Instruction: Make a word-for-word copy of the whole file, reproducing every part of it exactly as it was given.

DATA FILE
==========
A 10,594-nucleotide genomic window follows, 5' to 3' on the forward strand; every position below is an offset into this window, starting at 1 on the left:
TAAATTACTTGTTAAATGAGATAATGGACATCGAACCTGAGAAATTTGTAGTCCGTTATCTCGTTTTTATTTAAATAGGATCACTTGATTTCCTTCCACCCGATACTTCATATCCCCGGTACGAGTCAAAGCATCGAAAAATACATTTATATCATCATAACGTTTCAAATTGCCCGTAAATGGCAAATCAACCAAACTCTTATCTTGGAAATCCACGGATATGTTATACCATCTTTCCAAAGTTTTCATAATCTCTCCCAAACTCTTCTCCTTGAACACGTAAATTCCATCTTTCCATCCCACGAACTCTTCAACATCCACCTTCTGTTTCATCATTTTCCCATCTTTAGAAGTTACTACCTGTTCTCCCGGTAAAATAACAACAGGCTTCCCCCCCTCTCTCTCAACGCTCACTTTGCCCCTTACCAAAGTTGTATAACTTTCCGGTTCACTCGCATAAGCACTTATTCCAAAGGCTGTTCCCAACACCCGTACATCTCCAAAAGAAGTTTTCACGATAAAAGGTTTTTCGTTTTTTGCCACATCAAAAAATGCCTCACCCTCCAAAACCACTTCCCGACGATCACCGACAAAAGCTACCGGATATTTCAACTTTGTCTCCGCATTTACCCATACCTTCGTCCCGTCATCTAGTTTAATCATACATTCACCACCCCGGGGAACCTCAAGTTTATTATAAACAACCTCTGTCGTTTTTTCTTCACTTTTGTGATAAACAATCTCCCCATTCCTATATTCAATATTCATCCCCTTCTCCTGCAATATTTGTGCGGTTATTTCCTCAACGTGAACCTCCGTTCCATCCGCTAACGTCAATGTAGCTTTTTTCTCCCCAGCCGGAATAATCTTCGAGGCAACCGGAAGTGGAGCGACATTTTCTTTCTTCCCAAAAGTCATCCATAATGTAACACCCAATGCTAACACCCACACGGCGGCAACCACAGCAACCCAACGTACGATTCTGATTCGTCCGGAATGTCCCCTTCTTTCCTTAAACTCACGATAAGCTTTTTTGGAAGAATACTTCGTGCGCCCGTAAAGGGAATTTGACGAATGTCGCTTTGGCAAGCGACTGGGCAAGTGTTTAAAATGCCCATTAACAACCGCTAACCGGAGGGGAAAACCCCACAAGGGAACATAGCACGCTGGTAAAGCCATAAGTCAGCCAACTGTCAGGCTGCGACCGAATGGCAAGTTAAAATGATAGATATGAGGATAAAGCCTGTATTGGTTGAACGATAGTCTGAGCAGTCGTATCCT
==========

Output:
A 10,594-nucleotide genomic window follows, 5' to 3' on the forward strand; every position below is an offset into this window, starting at 1 on the left:
TAAATTACTTGTTAAATGAGATAATGGACATCGAACCTGAGAAATTTGTAGTCCGTTATCTCGTTTTTATTTAAATAGGATCACTTGATTTCCTTCCACCCGATACTTCATATCCCCGGTACGAGTCAAAGCATCGAAAAATACATTTATATCATCATAACGTTTCAAATTGCCCGTAAATGGCAAATCAACCAAACTCTTATCTTGGAAATCCACGGATATGTTATACCATCTTTCCAAAGTTTTCATAATCTCTCCCAAACTCTTCTCCTTGAACACGTAAATTCCATCTTTCCATCCCACGAACTCTTCAACATCCACCTTCTGTTTCATCATTTTCCCATCTTTAGAAGTTACTACCTGTTCTCCCGGTAAAATAACAACAGGCTTCCCCCCCTCTCTCTCAACGCTCACTTTGCCCCTTACCAAAGTTGTATAACTTTCCGGTTCACTCGCATAAGCACTTATTCCAAAGGCTGTTCCCAACACCCGTACATCTCCAAAAGAAGTTTTCACGATAAAAGGTTTTTCGTTTTTTGCCACATCAAAAAATGCCTCACCCTCCAAAACCACTTCCCGACGATCACCGACAAAAGCTACCGGATATTTCAACTTTGTCTCCGCATTTACCCATACCTTCGTCCCGTCATCTAGTTTAATCATACATTCACCACCCCGGGGAACCTCAAGTTTATTATAAACAACCTCTGTCGTTTTTTCTTCACTTTTGTGATAAACAATCTCCCCATTCCTATATTCAATATTCATCCCCTTCTCCTGCAATATTTGTGCGGTTATTTCCTCAACGTGAACCTCCGTTCCATCCGCTAACGTCAATGTAGCTTTTTTCTCCCCAGCCGGAATAATCTTCGAGGCAACCGGAAGTGGAGCGACATTTTCTTTCTTCCCAAAAGTCATCCATAATGTAACACCCAATGCTAACACCCACACGGCGGCAACCACAGCAACCCAACGTACGATTCTGATTCGTCCGGAATGTCCCCTTCTTTCCTTAAACTCACGATAAGCTTTTTTGGAAGAATACTTCGTGCGCCCGTAAAGGGAATTTGACGAATGTCGCTTTGGCAAGCGACTGGGCAAGTGTTTAAAATGCCCATTAACAACCGCTAACCGGAGGGGAAAACCCCACAAGGGAACATAGCACGCTGGTAAAGCCATAAGTCAGCCAACTGTCAGGCTGCGACCGAATGGCAAGTTAAAATGATAGATATGAGGATAAAGCCTGTATTGGTTGAACGATAGTCTGAGCAGTCGTATCCT